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EARTHblog

Can’t anybody here play this game?

By Jennifer Krill

May 13, 2014

“Can’t anybody here play this game?” baseball manager Casey Stengel said about his 1962 New York Mets, renowned as the worst team of all time.

Stengel’s famous line comes to mind with the recent publication of a report by the Government Accountability Office, Congress’ investigative arm, showing that the federal Bureau of Land Management, the leading regulator of oil and gas drilling on federal land, wasn’t even inspecting more than 2,100 of 3,702 wells drilled between fiscal years 2009 and 2012 that the bureau, itself, had designated as high risks for water pollution or other environmental harm.

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Tagged with: fracking, regulation, enforcement, blm, gao


Moms Lead the Charge Against Dirty Gold Mining

By Payal Sampat

May 9, 2014

It’s almost Mother’s Day! Whatever your feelings about manufactured holidays, it’s always a good idea to give thanks to mom. So call her, take her out to lunch, send her (fair trade) flowers, or have your kids make her a handmade card.

But think twice before buying her a shiny piece of gold bling. Mother’s Day is the second largest gold-jewelry buying day of the year in the United States. But many of us buying jewelry for our moms may unknowingly be hurting mothers and children who live in places where the gold is mined. Producing enough gold for a 0.3 ounce gold band generates 20 tons of mine waste — much of which is contaminated with chemicals such as cyanide or mercury. Massive pollution, huge open pits, devastating community health effects, worker dangers and, in many cases, human rights abuses have become hallmarks of gold and metals mining in countries such as Peru, Indonesia, Ghana, Guatemala and parts of the United States.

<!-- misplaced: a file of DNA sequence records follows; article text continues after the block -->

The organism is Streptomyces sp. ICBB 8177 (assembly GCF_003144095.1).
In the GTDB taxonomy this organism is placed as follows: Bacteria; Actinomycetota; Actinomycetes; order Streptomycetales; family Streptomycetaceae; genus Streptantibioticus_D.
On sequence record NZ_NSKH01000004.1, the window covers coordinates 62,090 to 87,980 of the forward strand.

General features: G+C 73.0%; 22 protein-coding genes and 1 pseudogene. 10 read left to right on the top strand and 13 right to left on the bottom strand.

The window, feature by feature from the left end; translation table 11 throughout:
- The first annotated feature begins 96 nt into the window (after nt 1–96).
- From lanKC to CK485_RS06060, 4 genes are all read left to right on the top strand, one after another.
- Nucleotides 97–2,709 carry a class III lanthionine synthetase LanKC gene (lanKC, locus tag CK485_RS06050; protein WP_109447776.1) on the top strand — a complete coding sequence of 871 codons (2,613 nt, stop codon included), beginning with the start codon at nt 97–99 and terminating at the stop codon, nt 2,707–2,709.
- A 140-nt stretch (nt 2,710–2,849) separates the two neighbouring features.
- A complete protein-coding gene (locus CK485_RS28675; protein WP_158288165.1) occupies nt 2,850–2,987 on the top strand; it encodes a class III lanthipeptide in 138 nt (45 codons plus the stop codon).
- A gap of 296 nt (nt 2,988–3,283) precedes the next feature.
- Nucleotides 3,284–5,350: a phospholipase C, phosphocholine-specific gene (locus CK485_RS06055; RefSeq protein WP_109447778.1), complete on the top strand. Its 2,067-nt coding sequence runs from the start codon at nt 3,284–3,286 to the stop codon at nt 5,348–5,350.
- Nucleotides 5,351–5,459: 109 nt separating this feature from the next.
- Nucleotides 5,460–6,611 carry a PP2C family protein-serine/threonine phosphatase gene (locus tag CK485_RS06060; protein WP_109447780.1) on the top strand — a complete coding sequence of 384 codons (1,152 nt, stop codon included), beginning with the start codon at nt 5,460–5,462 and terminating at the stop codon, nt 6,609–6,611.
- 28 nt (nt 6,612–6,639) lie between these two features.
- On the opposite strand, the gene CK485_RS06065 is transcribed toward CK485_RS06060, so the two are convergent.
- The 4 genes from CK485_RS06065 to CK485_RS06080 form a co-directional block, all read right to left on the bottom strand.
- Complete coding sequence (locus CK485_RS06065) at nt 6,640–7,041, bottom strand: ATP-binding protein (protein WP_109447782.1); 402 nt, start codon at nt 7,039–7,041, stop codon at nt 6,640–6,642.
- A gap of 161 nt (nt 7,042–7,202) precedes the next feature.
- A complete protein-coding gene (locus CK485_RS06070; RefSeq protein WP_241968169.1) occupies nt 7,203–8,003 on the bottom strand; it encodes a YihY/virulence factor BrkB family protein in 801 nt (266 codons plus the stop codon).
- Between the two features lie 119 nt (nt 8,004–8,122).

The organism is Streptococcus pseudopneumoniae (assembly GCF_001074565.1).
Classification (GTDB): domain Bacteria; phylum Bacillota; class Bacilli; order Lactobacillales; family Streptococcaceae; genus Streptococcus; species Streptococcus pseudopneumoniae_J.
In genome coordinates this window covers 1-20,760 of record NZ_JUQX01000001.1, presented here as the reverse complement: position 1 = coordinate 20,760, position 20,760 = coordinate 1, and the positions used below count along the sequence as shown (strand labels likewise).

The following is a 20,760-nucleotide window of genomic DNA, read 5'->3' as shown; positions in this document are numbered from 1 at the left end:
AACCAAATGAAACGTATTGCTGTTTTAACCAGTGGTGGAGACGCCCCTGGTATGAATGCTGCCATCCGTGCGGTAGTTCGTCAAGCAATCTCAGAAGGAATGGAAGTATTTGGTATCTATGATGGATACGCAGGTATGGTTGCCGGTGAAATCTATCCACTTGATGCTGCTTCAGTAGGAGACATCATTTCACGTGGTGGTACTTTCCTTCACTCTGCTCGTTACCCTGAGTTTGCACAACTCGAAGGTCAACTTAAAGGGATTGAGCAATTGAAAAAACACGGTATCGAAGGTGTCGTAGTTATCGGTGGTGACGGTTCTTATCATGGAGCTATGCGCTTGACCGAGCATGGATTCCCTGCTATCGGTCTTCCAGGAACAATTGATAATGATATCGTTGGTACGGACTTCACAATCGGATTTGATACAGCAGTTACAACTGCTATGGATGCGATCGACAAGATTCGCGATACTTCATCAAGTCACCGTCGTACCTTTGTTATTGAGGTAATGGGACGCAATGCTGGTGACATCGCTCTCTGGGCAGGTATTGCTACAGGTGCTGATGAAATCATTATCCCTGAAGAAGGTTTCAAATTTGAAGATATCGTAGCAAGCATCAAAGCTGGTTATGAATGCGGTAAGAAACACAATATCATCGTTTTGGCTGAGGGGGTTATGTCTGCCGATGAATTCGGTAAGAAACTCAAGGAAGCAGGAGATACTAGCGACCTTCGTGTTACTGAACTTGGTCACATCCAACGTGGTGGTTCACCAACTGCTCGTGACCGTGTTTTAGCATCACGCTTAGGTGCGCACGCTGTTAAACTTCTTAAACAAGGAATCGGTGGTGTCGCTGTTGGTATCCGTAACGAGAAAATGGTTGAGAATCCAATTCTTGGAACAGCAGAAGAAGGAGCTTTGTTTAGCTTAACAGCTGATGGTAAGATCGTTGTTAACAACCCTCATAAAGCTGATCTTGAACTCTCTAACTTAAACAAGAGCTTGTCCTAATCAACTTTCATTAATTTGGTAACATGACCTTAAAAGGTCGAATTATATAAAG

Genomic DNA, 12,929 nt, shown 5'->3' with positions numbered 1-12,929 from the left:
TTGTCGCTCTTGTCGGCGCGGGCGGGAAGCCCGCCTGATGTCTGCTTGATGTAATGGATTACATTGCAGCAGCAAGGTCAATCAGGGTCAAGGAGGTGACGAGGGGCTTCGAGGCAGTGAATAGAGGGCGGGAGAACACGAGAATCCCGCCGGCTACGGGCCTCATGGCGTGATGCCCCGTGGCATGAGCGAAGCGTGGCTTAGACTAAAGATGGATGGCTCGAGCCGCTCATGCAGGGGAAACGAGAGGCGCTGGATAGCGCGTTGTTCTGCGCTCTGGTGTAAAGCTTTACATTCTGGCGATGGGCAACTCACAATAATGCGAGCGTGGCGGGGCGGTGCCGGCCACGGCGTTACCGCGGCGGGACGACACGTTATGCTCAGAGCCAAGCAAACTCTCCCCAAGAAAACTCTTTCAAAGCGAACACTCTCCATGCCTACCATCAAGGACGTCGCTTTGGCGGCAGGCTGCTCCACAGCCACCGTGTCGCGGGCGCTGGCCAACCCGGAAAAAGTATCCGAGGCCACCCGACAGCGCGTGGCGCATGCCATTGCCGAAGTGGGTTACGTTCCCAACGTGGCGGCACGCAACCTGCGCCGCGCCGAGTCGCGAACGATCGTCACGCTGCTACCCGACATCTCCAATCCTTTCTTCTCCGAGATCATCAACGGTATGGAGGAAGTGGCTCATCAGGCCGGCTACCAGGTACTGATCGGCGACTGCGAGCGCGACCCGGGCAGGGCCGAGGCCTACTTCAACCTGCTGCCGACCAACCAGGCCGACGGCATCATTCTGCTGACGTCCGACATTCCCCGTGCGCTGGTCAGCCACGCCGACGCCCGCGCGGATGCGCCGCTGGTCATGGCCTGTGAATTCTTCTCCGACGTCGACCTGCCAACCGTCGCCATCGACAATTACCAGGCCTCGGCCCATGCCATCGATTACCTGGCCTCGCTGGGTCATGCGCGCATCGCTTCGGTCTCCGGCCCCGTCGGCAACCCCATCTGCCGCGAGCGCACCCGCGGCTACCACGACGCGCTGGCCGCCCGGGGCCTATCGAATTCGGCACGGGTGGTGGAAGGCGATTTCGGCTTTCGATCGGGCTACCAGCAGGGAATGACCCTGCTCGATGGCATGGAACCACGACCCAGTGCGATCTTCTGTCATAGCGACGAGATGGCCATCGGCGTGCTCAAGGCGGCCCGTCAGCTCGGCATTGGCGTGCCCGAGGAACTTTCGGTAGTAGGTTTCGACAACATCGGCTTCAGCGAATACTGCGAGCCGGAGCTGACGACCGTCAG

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Tagged with: mining, gold, mothers day


US Court Backs Preserving the Grand Canyon from Uranium Mining

By Aaron Mintzes

May 8, 2014

In a piece of good news from Arizona, the United States Court of Federal Claims ruled on Tuesday to save the Grand Canyon from the threat of uranium mining. The suit came about because the US Department of Interior (DOI) chose to protect over 1,000,000 acres of public lands surrounding the Grand Canyon from mining. The power to withdraw public lands from mining for up to twenty years comes from the Federal Land Policy Management Act (FLPMA). Vane Minerals PLC (Vane), a Flagstaff-based mining company, has 678 claims on that land they can no longer mine.

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Tagged with: 1872 mining law, grand canyon, withdrawal, taking, discovery


Frackers don’t deter dialogue about fracking’s effects in Kern County

By Jhon Arbelaez

May 6, 2014

On Saturday, May 3 in partnership with Clean Water Action, and the Sierra Club’s Kern-Kaweah Chapter in Bakersfield, Earthworks planned a screening of Josh Fox’s critically acclaimed Gasland II. Calvin Tillman, former Mayor of Dish, Texas, whose family's difficulties with the fracking-enabled oil and gas industry are highlighted in the documentary, was present to answer questions.

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Tagged with: fracking, california, gasland, kern county, bakersfield


This is why I’m here

By Jhon Arbelaez

April 30, 2014

Many people have asked me: “Jhon, why did you choose the career you are in? Why do you do what you do?”

I have often wondered the same thing. Environmentalists are not famous. We don’t make a lot of money. And we often find ourselves on the losing end of long battles against powerful companies with endless amounts of resources. It is not rare to get a phone call or email informing us of some terrible accident that has just spilled millions of gallons of oil into a pristine ecosystem, or to hear that an indigenous community is being pushed out of their ancestral home because a mining consortium wants to extract minerals under their feet.

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Tagged with: fracking, public health, wyoming, community


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